Attacks is a classic in military literature. First published in Germany in 1937 under the title Infanterie Greift An, it became a great success before World War II and played a major role in launching Rommel on the road to fame. The book went through at least eighteen printings by 1944, when the legendary soldier was forced to commit suicide because of his implication in the plot against Hitler.
The U.S. Army translated the book in 1943 and General George Patton became familiar with it. Patton was reportedly “electrified” by the book, and read it again and again until he knew it by heart. Other Amercian officers also took a keen interest in the book and an abridged edition was published in 1944 by the Infantry Journal under the title “Infantry Attacks.”
Today, 35 years after its initial publication in the United States, the book is mentioned frequently as a magnificent account of imaginative and successful combat leadership. Copies of the wartime English edition are among the most valued works in private collections. All copies in the Library of Congress and in the Army Library in the Pentagon have, however, mysteriously disappeared.
This edition of Attacks is the first complete and unabridged edition of the book published in the United States. Earlier editions omitted passages potentially embarrassing to our allies as well as a large number of drawings and sketch maps. The Army translation, understandably, also suffered from a hurried wartime effort.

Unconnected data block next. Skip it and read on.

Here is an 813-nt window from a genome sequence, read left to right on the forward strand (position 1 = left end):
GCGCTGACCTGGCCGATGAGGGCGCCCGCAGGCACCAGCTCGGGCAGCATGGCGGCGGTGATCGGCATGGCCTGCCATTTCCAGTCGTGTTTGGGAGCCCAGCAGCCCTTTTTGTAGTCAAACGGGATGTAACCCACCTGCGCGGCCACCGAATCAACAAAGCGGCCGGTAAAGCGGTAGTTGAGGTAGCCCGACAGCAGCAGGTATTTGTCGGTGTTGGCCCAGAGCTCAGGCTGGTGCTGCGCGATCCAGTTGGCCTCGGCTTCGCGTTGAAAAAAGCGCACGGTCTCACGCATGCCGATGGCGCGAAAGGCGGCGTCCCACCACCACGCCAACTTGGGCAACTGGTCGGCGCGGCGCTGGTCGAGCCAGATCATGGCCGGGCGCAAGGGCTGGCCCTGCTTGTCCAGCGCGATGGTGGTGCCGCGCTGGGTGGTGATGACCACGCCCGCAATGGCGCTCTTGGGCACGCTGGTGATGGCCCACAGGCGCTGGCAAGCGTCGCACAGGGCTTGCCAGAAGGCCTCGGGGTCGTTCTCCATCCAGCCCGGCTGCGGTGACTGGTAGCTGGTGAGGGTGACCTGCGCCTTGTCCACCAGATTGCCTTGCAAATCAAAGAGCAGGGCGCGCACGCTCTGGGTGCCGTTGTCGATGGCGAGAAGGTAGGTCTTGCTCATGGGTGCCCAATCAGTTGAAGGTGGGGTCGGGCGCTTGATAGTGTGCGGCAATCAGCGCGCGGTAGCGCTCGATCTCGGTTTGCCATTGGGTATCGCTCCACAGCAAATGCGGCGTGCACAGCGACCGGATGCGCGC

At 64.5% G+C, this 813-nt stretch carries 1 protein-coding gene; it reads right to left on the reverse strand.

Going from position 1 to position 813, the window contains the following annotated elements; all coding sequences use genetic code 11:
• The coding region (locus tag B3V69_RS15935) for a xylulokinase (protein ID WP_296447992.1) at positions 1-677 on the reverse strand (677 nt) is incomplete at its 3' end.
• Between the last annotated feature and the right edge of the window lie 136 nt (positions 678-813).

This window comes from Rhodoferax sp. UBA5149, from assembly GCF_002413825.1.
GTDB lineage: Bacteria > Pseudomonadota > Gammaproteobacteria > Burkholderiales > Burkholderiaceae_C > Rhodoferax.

In preparing this edition J.R. Driscoll retranslated the original German work and revised hundreds of passages in the Army translation. Bob Heittman, working with the German and American wartime editions, painstakingly revised the sketches and sketch maps. Where possible they were compared to large scale maps of the areas involved to resolve questions of detail and provide approximate scales. In a few instances additional details have been added. The drawing of scenes are taken from the original and may have been done by Rommel himself.
As the autobiographical record of a Great Captain, Attacks is a book of historical interest and importance. In tracing Rommel’s development from a green lieutenant to a confident, seasoned and singularly successful commander, it provides keen insight into his mind and character.
It is, as well, an important treatise on combat leadership and psychology, and contains many valuable lessons for those who would raise and train armies. Prime among these lessons is the reminder that men are the key element in combat; that it is the will, spirit and skill of men, led by competent and courageous officers that win battles; that high morale is developed by the accomplishment of difficult tasks.
Sixty-one years after the fact and forty-two years after writing this book, Erwin Rommel’s message is as clear and important today as it was then.
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